LDbase additionally uses Amazon Web System’s (AWS) S3 File system to store files uploaded onto LDbase, which has its own internal slew of procedures and safeguards to help ensure confidentiality. Files are backed up nightly and stored in AWS Glacier, which is designed for the specific purpose of confidentially archiving data. AWS S3 Glacier has been approved for storing even the most sensitive data, including medical images and genomic data, The use of this system further allows for versioning of data to increase the accessibility and confidentiality of data.

    10. Common Format: Allows datasets and metadata downloaded, accessed, or exported from the repository to be in widely used, preferably non-proprietary, formats consistent with those used in the community(ies) the repository serves.

      LDbase explicitly recommends non-proprietary formats. LDbase supports an extremely wide range of file formats (both for datasets and additional documentation) including but not limited to those that are commonly used within the field. For file formats that are currently not supported, LDbase allows individuals to request new file formats for support. As such, it is a goal of LDbase to support any and all formats to the extent that file format will provide no barrier to successfully using LDbase for data sharing.

    11. Provenance: Has mechanisms in place to record the origin, chain of custody, and any modifications to submitted datasets and metadata.

      Each dataset and related documentation has a field where authors can be added, which can be seen when looking at the dataset/documentation on LDbase, as well as in the recommendation citation for the dataset and related documentation. Every dataset and related documentation that is uploaded to LDbase can be versioned, so that a user can identify which version of data they have used. Any user can also request to be notified if a given dataset or document has been updated.

    12. Retention Policy: Provides documentation on policies for data retention within the repository.

      Policies related to data retention within LDbase are clearly outlined in the extensive resources and FAQ’s available on the website. Information specific to data retention are available in the Terms of Service and Data Security FAQ.

      The guidance provided by NIH additional describes characteristics regarding storing human data that high quality data repositories should exhibit. The following sections lay out the NIH’s desired characteristics, with the sections that follow each point describing how LDbase meets these standards.

  2. Additional Considerations for Repositories Storing Human Data (even if de-identified)

    The additional characteristics outlined in this section are intended for repositories storing human data, which are also expected to exhibit the characteristics outlined in Section I, particularly with respect to confidentiality, security, and integrity. These characteristics also apply to repositories that store only de-identified human data, as preventing re-identification is often not possible, thus requiring additional considerations to protect privacy and security.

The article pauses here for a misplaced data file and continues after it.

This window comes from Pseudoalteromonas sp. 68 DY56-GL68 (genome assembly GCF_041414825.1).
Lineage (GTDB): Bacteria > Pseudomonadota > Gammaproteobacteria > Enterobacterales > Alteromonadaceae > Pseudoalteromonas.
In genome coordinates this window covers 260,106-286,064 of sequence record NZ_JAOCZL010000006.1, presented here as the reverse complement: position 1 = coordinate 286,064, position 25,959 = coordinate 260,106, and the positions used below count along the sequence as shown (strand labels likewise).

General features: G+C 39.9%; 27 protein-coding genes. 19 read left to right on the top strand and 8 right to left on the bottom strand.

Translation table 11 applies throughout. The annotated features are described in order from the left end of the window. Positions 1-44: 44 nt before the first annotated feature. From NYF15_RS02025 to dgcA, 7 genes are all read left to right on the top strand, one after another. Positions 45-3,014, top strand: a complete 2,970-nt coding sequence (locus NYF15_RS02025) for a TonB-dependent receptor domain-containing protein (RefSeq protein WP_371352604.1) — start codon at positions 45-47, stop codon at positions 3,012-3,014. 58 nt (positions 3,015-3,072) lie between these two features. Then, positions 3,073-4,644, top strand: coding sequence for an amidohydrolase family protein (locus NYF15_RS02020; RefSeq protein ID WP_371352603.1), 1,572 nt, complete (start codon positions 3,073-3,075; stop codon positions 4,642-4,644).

1. Fidelity to Consent: Employs documented procedures to restrict dataset access and use to those that are consistent with participant consent (such as for use only within the context of research on a specific disease or condition) and changes in consent.

      LDbase allows for any data or associated files to be embargoed and have restricted access, and provides the option to do so both before and after said data or files have been shared on the site. For said restricted data, LDbase provides the option to directly contact project administrators to request access to said restricted data. As such, there are clear ways to restrict the use of data to adhere to such policies and considerations.

    2. Restricted Use Compliant: Employs documented procedures to communicate and enforce data use restrictions, such as preventing reidentification or redistribution to unauthorized users.

      LDbase is an open data sharing repository of deidentified data, and does not specialize in restricted use enforcement (as much data repositories do not). LDbase has documentation to support data use agreements choices by investigators. LDbase allows for data use restrictions via an embargoed data feature, but does not police these functions.

    3. Privacy: Implements and provides documentation of appropriate approaches (e.g., tiered access, credentialing of data users, security safeguards against potential breaches) to protect human subjects’ data from inappropriate access.

      LDbase does not accept any human subjects data in audio/visual format or containing human genetic data that can be easily reidentified. Rather, we encourage and provide resources for the sharing of deidentified data with minimal risk for reidentification.

    4. Plan for Breach: Has security measures that include a response plan for detected data breaches. (including old versions that might have deidentification mistakes)

      LDbase encourages proper data management, deidentification, and uploading practices to minimize any potential issues that could results from a data breach. As such, given the already deidentified nature of the data on LDbase, the risks associated with data breaches are already low. However, if a data breach were to occur, LDbase lays out how it will respond to such an occurrence in Section 11 of the LDbase Terms of Use.

    5. Download Control: Controls and audits access to and download of datasets (if download is permitted).

      For embargoed data, users must be registered with a real email to get access to the data. Data sharing investigators have control of who they give access to the embargoed feature. LDbase does not police these functions. Openly shared data can be downloaded by an non-registered user, and due to GDPR regulations, we do not track this use.

    6. Violations: Has procedures for addressing violations of terms-of-use by users and data mismanagement by the repository.

      LDbase has procedures listed in its Terms of Use to address violations and mismanagement of data by its users. Specifically, LDbase will automatically terminate the license granted to any user who engages in unauthorized use of any of LDbase’s services or breaches the Terms of Use in anyway. Within the terms of use as well, LDbase additionally clearly lays out on whom the liability for said violations will fall.

    7. Request Review: Makes use of an established and transparent process for reviewing data access requests.

      LDbase has an embargoed system that investigators can choose to use. There is a system request process that any registered user can use to communicate with project investigators to get access to embargoed data. Decisions on whether those requests are granted are up to the project investigators and not a choice that LDbase is part of.